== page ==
The lakes of South Lake Tahoe, while dwarfed by the much larger Lake Tahoe, are beautiful, cold, often deep (and sometimes shallow), and have interesting developmental histories. Most were carved out by glaciers during the last Ice Age. There are many large and small that can be reached via a short hike in summer and by snowshoe or cross-country skis in winter. Your best source of information is the Forest Service, of course, but here's an introduction to several of the larger and more popular destinations. All of the trailheads from which these places are reached are within a few miles of the 3 Peaks Resort and Beach Club.
Fallen Leaf Lake is about one mile south of Lake Tahoe and is reached by a single lane road, Fallen Leaf Road. There are wide spots in the road to allow vehicles to pass in each direction. The road intersects Highway 89 about 5-1/2 miles to the west of downtown South Lake Tahoe. The lake is almost 3 miles long (north-south) and almost 1 mile wide (east-west). Despite the rather limited access via the single lane road, there are a number of private residences on the lake, most with boat docks. This is a great area to have a picnic or do some hiking. Wakeboarding, water skiing, and fishing are popular lake activities.
The community of Echo Lake is about 12 miles south of South Lake Tahoe. The Lower and Upper Echo lakes are actually connected by a narrow body of water which is, however, only passable when water levels are high. In the winter the area is highly popular with cross-country skiers as the terrain is moderate and access from South Lake Tahoe is easy. Snowmobiles are never allowed except for local residents. The Echo lakes are one of the preferred starting points for summer hikers, winter showshoers, and cross-country skiers to hike or glide into the Desolation Wilderness. To do that however, depending on how long and far you intend to travel, you may need a Wilderness Permit which you can obtain from the Forest Service. Avalanches are a real problem in this area, so again, check with the Forest Service and be aware of your surroundings.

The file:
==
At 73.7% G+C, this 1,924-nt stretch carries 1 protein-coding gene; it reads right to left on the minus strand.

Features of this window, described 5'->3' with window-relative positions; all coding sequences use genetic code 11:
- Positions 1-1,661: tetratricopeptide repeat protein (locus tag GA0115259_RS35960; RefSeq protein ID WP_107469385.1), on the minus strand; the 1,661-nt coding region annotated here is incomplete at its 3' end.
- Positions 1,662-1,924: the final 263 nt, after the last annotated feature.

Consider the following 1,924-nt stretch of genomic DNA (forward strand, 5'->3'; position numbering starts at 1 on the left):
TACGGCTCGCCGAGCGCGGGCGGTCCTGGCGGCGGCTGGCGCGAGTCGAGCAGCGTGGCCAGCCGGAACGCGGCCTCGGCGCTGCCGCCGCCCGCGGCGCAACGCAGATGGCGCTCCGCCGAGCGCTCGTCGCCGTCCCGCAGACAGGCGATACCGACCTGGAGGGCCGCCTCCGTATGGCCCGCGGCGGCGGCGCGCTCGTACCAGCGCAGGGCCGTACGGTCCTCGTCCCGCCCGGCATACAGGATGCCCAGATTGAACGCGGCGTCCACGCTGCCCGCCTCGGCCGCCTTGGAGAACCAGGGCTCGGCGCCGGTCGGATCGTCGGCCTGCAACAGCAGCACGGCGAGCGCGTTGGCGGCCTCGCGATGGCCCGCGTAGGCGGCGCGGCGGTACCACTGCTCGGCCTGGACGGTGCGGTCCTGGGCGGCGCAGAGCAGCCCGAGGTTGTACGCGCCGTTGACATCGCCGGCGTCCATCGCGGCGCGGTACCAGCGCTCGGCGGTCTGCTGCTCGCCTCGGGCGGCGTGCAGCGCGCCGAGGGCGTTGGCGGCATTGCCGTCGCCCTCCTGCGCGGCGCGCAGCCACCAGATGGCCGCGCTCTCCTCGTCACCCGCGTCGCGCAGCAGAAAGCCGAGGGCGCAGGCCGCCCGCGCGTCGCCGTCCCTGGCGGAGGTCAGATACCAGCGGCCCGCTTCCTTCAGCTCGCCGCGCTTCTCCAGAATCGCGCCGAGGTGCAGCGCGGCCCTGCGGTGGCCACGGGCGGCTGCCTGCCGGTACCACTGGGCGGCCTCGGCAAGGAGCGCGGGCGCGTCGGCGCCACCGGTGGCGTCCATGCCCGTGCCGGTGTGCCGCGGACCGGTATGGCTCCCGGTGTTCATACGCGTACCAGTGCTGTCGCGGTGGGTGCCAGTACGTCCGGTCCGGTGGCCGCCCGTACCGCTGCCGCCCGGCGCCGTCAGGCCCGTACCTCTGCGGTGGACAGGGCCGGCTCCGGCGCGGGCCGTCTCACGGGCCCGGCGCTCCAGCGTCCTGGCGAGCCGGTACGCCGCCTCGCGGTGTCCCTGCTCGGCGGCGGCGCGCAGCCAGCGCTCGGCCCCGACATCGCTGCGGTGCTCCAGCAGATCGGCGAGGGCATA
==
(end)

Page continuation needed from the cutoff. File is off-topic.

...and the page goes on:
Lake Aloha, Suzie Lake, Heather Lake, Horsetail Falls, Grass Lake, and Gilmore Lake are all accessible by visitors via hikes of under six miles from the Glen Alpine Trailhead (take Fallen Leaf Road from Highway 89) or Echo Lakes Trailhead (Highway 50 south to Echo Summit then onto Johnson Pass Road). Also, you might want to check out Tamarack Lake and Triangle Lake. In all cases, if you're not already familiar with the local terrain and weather, it is recommended that you contact the Forest Service at the Taylor Creek Visitor Center.